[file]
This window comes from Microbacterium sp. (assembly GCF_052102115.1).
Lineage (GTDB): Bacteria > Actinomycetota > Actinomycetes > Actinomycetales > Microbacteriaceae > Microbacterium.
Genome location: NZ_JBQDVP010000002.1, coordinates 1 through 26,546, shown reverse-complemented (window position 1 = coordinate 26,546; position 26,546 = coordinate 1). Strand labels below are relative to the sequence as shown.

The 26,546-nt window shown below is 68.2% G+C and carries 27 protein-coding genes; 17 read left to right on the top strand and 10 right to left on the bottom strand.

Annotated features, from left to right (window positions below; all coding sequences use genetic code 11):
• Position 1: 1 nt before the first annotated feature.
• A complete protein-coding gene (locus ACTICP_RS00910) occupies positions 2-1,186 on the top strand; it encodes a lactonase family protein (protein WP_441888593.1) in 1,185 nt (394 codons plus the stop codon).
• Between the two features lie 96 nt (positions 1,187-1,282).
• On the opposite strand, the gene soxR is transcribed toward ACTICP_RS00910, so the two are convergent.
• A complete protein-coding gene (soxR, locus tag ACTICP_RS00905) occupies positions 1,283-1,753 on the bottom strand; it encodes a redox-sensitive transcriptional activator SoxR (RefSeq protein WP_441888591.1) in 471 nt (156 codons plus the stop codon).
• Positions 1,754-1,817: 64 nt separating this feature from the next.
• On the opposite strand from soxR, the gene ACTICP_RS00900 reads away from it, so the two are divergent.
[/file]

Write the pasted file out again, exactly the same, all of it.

This window comes from Microbacterium sp. (assembly GCF_052102115.1).
Lineage (GTDB): Bacteria > Actinomycetota > Actinomycetes > Actinomycetales > Microbacteriaceae > Microbacterium.
Genome location: NZ_JBQDVP010000002.1, coordinates 1 through 26,546, shown reverse-complemented (window position 1 = coordinate 26,546; position 26,546 = coordinate 1). Strand labels below are relative to the sequence as shown.

The 26,546-nt window shown below is 68.2% G+C and carries 27 protein-coding genes; 17 read left to right on the top strand and 10 right to left on the bottom strand.

Annotated features, from left to right (window positions below; all coding sequences use genetic code 11):
• Position 1: 1 nt before the first annotated feature.
• A complete protein-coding gene (locus ACTICP_RS00910) occupies positions 2-1,186 on the top strand; it encodes a lactonase family protein (protein WP_441888593.1) in 1,185 nt (394 codons plus the stop codon).
• Between the two features lie 96 nt (positions 1,187-1,282).
• On the opposite strand, the gene soxR is transcribed toward ACTICP_RS00910, so the two are convergent.
• A complete protein-coding gene (soxR, locus tag ACTICP_RS00905) occupies positions 1,283-1,753 on the bottom strand; it encodes a redox-sensitive transcriptional activator SoxR (RefSeq protein WP_441888591.1) in 471 nt (156 codons plus the stop codon).
• Positions 1,754-1,817: 64 nt separating this feature from the next.
• On the opposite strand from soxR, the gene ACTICP_RS00900 reads away from it, so the two are divergent.